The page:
• Be alert for scam emails. These may appear to come from a trusted business or friend, but actually are designed to trick you into downloading a virus or linking to a fraudulent website and disclosing sensitive information.

  • Don't reply to any email that requests your personal information. Be very suspicious of any email from a business or person that asks for your password, Social Security number, or other highly sensitive information and/or one that sends you personal information and asks you to update or confirm it.

  • Open emails only when you know the sender. Be especially careful about opening an email with an attachment. We advise that you shouldn't open attachments unless you are confident that you can trust the source.

  • Be careful before clicking on a link contained in an email or other message. The link may not be trustworthy.

  • Do not send sensitive personal or financial information unless it is encrypted on a secure website. Regular emails are not encrypted and are more like sending a post card. Look for the padlock symbol to ensure that the site is running in secure mode before you enter confidential personal information.

  • Don't take anything for granted and only do business with companies you know and trust. Always keep in mind that forging emails and creating phony "look alike" websites designed to trick consumers and collect their personal information is not difficult. Make sure that websites on which you transact business post privacy and security statements, and review them carefully.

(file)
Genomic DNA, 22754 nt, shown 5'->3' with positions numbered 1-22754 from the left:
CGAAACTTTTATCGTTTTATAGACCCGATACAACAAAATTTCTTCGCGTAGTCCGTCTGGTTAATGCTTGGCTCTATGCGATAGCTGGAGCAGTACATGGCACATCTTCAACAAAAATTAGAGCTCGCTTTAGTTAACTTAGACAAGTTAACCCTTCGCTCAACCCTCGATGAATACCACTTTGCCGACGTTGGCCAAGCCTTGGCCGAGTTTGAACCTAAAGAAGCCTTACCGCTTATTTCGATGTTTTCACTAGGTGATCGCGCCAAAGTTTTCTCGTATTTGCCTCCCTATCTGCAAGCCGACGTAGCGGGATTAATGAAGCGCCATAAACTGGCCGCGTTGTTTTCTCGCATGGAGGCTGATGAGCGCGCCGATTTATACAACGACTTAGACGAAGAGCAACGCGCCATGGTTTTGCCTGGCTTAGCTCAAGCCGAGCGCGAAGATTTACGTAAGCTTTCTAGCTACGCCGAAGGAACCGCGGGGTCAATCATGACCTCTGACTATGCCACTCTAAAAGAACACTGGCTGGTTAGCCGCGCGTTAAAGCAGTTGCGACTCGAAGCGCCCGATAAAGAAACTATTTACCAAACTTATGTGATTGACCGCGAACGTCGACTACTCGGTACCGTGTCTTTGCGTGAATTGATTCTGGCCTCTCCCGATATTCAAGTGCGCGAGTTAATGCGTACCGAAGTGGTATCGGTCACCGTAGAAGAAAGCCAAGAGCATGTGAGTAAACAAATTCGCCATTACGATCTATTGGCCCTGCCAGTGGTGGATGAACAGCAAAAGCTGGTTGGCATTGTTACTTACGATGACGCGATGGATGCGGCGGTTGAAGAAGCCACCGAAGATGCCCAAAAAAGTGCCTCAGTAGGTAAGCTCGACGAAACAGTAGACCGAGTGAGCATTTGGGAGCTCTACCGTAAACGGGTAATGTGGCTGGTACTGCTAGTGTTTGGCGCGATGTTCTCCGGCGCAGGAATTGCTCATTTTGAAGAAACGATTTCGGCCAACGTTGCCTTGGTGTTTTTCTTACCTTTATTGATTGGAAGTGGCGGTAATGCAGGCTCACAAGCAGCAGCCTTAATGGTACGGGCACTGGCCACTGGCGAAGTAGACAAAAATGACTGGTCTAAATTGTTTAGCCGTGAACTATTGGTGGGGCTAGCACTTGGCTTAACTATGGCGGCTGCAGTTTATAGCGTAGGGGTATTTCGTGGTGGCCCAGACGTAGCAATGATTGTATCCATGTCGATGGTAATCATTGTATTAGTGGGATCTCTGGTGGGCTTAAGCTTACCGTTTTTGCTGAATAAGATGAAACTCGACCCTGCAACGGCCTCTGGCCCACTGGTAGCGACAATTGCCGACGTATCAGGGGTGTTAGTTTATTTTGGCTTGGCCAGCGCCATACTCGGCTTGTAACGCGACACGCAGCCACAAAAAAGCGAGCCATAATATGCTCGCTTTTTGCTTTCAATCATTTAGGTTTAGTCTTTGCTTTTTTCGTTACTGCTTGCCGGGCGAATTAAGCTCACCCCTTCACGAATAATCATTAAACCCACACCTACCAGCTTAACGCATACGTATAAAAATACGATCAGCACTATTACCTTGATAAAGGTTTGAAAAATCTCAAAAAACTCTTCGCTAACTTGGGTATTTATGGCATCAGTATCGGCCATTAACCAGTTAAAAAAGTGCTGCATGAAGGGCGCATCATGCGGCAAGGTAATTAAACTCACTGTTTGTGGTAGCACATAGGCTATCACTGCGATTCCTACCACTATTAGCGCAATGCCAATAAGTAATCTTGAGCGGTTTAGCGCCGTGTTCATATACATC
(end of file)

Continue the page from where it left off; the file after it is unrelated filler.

• Make sure your home computer has the most current anti-virus software. Anti-virus software needs frequent updates to guard against new viruses. We recommend that you use a program that automatically upgrades your virus protection on a regular basis. If you currently do not have this automatic upgrade feature, make sure you update your virus detection program weekly and when you hear of a new virus. If your anti-virus product doesn't include spyware protection, we recommend that you install a reputable spyware detection product as well. Anti-spyware software checks for spyware someone may have attempted to place on your computer. The basic objective behind spyware is to manipulate your computer for unsolicited purposes by covertly tracing your moves or controlling your system. This is accomplished by tracking the sites you visit, recording keystrokes or scanning the documents located on your computer's hard drive. Update anti-spyware software often, daily if possible, and run daily scans. Another user tool is anti-malware software. Anti-malware software checks for malware someone may have attempted to place on your computer. Malware is any software that infects and damages a computer system without the owner's knowledge or permission. Malware includes computer viruses, computer worms, Trojan horses, spyware, crimeware, rootkits, backdoors and keystroke loggers. Update anti-malware software often, daily if possible, and run daily scans.

  • Install a personal firewall to help prevent unauthorized access to your home computer. This is especially important if you connect to the internet via a cable modem or a digital subscriber line (DSL) modem.

  • When your computer is not in use, shut it down or disconnect it from the Internet.

  • Act quickly if you suspect fraud. If you believe someone is trying to commit fraud and/or if you think you may have provided personal or account information in response to a fraudulent email or Web site, report the incident immediately, change your passwords and monitor your account activity frequently.